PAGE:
Public Debate with Ambassador Thomas Ossowski, Special Representative for the Negotiations on the MFF

On 6 June 2018, Ambas­sador Thomas Ossowski, Special Repre­sen­tative for the Negoti­a­tions on the Multi­annual Financial Framework and Director for EU Policies at the German Federal Foreign Office, spoke at a Public Debate at the Repre­sen­tation of the European Commission in Berlin on the “Perspec­tives on the negoti­a­tions on the Multi­annual Financial Framework”. Richard Kühnel, Head of the European Commission in Germany gave the greeting. The event was moderated by Prof. Dr. Mathias Jopp, Director of the Institute for European Politics (IEP).

Mr. Kühnel made the impor­tance of the topic of this Public Debate clear right at the beginning. Imagine an EU where hundreds of thousands of students would not receive an Erasmus grant, because Member States could not agree on the budgetary framework. Mathias Jopp took up the thread and accen­tuated the tight timeframe for the Multi­annual Financial Framework (MFF) to be ready by the European Parliament Election 2019. In addition, “strong centrifugal forces within the EU” could make the negoti­a­tions even more difficult. He referred to the Brexit, Euro-critical govern­ments in the EU and the spread of populism. In his forth­coming presen­tation, Ambas­sador Ossowski commented on the Commission proposal, explaining the German prior­ities and referring to the already detailed sectoral regula­tions. In general, he described the Commission proposal as ambitious, but also as a “good starting point” for further negoti­a­tions. Instead of asking for 1% of the gross national income of the states as a contri­bution to the EU, the Commission wants to increase the share to 1.11%. This not only has to do with the loss of Great Britain as a strong net contributor. Rather, the Union faces decisive macrop­o­litical align­ments, for example in migration and security policy that demand modern and flexible solutions. It is also about simpli­fying European investment programmes, a better linking of struc­tural reforms to struc­tural funds, or changing the Berlin formula used to calculate national turnovers in cohesion policy: Ossowski under­lined the fact that with the loss of Great Britain, all countries would have to pay a higher fee in the future. The EU Commission also proposed a rule of law mechanism that would allow the Commission to check whether EU spending could be achieved in a consti­tu­tionally sound and healthy environment. Germany would welcome the under­lying idea that the EU should continue to under­stand itself more as a community of values. In general, he made clear that the German government was open to many of the Commis­sion’s innova­tions. As always, time pressure was a crucial element in the negoti­a­tions. However, it would be desirable to conclude the negoti­a­tions before the European Parliament elections in 2019.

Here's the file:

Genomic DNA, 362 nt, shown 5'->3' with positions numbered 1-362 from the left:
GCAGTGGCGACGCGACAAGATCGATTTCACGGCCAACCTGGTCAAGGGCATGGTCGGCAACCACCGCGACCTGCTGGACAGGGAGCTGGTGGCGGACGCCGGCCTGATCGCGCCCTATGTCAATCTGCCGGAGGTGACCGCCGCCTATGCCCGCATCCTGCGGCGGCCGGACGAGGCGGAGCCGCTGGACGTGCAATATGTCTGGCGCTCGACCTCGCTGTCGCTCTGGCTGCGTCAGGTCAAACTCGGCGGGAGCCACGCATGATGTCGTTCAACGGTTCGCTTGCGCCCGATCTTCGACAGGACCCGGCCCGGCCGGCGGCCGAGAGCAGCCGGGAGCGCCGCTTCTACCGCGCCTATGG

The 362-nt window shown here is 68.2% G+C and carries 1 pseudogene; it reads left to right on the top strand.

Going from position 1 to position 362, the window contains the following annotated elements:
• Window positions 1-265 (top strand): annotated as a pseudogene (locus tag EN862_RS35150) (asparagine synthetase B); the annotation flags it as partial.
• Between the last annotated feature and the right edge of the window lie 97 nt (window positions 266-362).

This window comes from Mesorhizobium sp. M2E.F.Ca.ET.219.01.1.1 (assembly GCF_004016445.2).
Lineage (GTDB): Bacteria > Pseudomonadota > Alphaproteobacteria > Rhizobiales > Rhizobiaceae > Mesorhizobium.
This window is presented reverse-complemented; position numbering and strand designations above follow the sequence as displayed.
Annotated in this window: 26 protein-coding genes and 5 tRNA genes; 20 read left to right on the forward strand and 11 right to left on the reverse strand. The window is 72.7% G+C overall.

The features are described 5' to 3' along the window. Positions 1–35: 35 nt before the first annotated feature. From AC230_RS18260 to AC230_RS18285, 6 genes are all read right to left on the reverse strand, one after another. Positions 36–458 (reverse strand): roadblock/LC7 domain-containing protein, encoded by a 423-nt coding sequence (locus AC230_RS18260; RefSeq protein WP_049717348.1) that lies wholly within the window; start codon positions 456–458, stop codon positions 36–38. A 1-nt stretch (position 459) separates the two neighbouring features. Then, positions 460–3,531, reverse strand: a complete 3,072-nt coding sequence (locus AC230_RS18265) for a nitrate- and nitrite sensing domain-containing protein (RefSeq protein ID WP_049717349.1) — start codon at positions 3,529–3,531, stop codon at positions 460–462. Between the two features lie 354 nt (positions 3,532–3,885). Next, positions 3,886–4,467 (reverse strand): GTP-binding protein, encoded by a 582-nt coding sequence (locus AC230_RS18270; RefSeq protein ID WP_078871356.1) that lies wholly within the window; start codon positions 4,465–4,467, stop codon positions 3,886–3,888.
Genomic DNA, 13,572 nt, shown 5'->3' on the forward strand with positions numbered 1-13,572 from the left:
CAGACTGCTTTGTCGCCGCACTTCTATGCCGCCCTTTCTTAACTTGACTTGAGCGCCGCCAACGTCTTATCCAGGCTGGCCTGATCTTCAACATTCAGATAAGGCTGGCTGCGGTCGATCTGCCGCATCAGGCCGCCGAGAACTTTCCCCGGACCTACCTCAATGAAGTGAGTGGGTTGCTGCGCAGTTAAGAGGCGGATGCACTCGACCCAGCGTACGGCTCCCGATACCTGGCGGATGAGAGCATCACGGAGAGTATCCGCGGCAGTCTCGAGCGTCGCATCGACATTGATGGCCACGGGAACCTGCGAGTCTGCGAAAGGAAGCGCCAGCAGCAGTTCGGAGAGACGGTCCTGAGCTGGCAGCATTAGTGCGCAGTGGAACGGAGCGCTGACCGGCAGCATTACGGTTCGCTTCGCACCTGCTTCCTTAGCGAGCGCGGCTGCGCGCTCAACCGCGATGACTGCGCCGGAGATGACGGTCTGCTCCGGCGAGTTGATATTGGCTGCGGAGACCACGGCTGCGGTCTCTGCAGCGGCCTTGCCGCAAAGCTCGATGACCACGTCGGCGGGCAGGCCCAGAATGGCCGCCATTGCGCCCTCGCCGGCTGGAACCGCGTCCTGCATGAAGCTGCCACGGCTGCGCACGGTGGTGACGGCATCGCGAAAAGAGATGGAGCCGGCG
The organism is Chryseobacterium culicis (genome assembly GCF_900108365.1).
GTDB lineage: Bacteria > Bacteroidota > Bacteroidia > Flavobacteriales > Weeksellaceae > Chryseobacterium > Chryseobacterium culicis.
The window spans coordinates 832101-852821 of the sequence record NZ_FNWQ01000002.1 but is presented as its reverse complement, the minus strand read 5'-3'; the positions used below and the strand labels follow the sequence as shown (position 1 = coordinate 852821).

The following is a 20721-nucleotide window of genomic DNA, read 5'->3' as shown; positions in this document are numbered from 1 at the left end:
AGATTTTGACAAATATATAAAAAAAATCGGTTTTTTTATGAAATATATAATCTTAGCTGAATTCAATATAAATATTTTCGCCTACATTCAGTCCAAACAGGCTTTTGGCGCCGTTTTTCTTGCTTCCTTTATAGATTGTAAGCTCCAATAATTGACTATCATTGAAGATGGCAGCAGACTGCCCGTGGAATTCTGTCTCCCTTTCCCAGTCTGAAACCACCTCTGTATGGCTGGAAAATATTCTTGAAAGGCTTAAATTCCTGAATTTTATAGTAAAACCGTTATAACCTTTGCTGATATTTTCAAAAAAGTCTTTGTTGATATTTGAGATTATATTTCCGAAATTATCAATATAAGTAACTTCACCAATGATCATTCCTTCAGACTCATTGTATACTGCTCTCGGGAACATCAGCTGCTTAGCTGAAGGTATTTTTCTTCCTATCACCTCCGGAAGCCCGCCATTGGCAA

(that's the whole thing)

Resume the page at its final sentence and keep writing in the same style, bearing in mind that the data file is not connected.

The subse­quent, lively discussion partic­i­pants often asked for the feasi­bility of the Commission proposals. The withdrawal of Great Britain, for example, was taken up as an issue as it was asked if the missing contri­bu­tions were really so easy to handle. “We have no other choice,” countered Ossowski, stressing the challenges of the inter­na­tional situation in the 21st century and the need to under­stand the reori­en­tation of the MFF as a response to these devel­op­ments. The feasi­bility of linking EU funding to rule-of-law condi­tions in the Member States was a contro­versial topic as well during the discussion.

In total, the Public Debate stood only at the beginning of the negoti­a­tions of the MFF, so that the topic will stay on top of the European political agenda for some time to come.

Author: Florian Lange

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